"The game was like a nightmare," recalled Hale, who finished with 23 points to lead Jackson. "We trailed the whole game. Several times we came close and then something would happen that went Okabena's way rather than ours. But Okabena had a good team with many fine players and they played so well that day."

According to the Daily Globe write-up of the game -- which was played on Saturday, March 6, 1965 -- in Monday afternoon's edition, Jackson had trimmed the lead to four points with 2:44 to play.

But Okabena's defense stiffened and the "Hawks' wrapped up the victory, as Harlan Rademacher continued to sink his free throws.


The final score was Okabena 68, Jackson 62. "Jackson Is Beaten by Okabena" was the simple headline.

Koster finished with 23 points, while Harlan Rademacher (20), Rients (12) and Jim Rademacher (10) also tallied double figures for Okabena.

Bob Haines scored 18 for Jackson, while John Lee battled foul trouble and finished with just eight points -- well below his average. Glenn Leimbach, Vinton Bellows and Bob Voda combined for 13 Bluejays points.

"I will never forget that day and that game," recalls Koster, who admits that "I never saw a shot that I didn't like -- I just happened to make most of them that game."

Getting the victory over Jackson was especially sweet for Rients, whose niece Breanna recently earned all-state tournament honors, while starring for Southwest Star Concept (Heron Lake-Okabena) in this year's girls' state basketball tournament.

"We had great team at Okabena back in 1941 when Warren "Lefty Gentry" was one of the best players in the state and then we had another great team in 1961 when Lynn Schmidt, Lyle Peters, Phil Folkers, Steve Rohwer, Mike DeWall, Dave Johnson and those guys were 19-1," recalled Rients. "But both times, Jackson beat them in the District 7 championship game. So, in '65 we finally beat Jackson in a tournament game and that was something to be proud of."

It ended up being Koster's last high school game, as the big guy came down with a serious case of mumps and was hospitalized for a couple of days the following week.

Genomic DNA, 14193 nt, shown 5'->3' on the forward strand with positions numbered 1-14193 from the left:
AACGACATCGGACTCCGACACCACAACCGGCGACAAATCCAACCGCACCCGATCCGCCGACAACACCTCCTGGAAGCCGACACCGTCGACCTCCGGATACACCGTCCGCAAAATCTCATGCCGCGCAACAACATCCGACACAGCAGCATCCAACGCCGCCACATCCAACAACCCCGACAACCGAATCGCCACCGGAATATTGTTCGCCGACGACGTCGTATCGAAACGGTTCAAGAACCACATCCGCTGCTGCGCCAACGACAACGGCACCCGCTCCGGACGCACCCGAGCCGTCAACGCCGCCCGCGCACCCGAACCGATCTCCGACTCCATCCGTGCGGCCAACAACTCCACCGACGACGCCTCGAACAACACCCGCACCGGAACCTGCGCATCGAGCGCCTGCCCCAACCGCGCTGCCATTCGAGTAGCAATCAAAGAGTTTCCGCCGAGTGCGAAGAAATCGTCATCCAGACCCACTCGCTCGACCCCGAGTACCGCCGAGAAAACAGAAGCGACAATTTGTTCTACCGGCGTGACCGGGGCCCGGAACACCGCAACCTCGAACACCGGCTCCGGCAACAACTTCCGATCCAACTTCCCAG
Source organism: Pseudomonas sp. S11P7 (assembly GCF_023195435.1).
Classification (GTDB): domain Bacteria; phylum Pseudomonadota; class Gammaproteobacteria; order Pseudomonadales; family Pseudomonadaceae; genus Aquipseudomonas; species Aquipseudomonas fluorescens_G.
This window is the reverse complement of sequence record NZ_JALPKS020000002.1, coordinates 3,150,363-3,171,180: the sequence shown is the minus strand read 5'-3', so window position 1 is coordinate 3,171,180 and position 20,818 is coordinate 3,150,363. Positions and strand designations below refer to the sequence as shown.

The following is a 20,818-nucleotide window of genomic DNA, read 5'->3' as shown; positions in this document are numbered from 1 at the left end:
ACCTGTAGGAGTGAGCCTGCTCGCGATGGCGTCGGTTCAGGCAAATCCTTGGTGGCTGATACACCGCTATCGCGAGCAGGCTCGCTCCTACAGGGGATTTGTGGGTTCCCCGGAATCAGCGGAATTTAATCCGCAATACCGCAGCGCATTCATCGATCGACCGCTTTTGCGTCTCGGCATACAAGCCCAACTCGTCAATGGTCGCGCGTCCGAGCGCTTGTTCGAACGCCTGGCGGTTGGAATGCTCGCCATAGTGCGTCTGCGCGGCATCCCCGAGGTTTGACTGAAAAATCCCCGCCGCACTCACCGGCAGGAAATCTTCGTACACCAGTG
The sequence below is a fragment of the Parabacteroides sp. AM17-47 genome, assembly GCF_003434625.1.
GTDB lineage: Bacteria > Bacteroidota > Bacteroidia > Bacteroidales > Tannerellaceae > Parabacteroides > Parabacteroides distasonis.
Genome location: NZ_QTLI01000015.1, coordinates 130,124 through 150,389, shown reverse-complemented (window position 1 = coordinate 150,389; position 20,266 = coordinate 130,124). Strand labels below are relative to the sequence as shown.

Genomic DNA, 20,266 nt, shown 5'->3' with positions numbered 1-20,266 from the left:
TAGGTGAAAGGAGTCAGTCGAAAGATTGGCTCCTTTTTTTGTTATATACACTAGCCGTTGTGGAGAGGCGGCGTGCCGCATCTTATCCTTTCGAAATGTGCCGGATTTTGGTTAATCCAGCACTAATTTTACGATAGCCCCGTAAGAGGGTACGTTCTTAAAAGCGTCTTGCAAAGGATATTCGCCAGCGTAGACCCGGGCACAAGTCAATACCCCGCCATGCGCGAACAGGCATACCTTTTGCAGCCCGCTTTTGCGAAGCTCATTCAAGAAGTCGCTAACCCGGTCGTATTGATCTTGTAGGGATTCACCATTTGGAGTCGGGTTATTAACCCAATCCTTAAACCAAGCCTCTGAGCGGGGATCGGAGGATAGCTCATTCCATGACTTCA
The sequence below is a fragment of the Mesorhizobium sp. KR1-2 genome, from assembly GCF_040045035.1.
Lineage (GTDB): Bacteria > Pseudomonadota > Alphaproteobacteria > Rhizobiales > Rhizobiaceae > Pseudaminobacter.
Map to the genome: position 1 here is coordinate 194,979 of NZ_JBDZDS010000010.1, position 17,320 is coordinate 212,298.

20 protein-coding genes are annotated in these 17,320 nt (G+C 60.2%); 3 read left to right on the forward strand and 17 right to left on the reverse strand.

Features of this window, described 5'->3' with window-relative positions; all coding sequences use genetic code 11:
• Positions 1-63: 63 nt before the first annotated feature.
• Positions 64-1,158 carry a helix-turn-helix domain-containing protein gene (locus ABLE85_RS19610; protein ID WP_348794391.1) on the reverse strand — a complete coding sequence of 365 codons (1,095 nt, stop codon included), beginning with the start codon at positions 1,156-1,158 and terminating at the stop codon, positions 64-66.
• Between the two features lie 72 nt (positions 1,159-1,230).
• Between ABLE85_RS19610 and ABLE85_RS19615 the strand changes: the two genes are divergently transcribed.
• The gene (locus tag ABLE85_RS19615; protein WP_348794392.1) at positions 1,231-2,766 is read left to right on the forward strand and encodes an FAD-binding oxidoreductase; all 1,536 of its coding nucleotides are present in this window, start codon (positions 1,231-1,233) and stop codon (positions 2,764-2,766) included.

The rest of the team, coached by Darrell Phelps and Wes Anderson, advanced to the District 7 semifinals and played conference rival Sioux Valley at Worthington on Wednesday, March 10.

The Warriors had defeated the Bluehawks during the regular season (55-49 at Okabena and 78-68 at Sioux Valley in the last game on February 26).

After winning just three of its first eight games (Rients had been sidelined with a football injury), Okabena entered tournament play, having won eight of its last 10.

Including their three tournament wins, the Bluehawks were 14-7, having won 11-of-13. But without, Koster, Okabena was unable to extend its late-season surge.

Sioux Valley, paced by the double figure scoring of Ed Brandt (20), Bennett Voss (19) and Ken Strohman (16) defeated the Bluehawks, 74-62. Rients (16), Harlan Rademacher (15) and Mike Schmidt (11) netted double figures for the Bluehawks, who ended a stellar season at 14-8.

Westbrook, which had defeated Windom (68-65) and Mountain Lake (66-46) won the district title the next night with an 84-70 victory over Sioux Valley.

Bruce Riekow (27), Rod Boeck (20), LeRoy Huls (13) and Lester "Butch" Perry (10) each had double figures for the Wildcats, while Ben Voss (21), Ken Spessard (17) and Bernie Voss (11) led Sioux Valley's scoring.

But for Okabena, which had seven seniors of its 10-player roster, the "championship game" for the Bluehawks came on that first Saturday in March when -- after doing chores and shoveling snow -- a bunch of farm kids from Ewington and Rost townships pulled one of the biggest upsets in District 7 tournament history.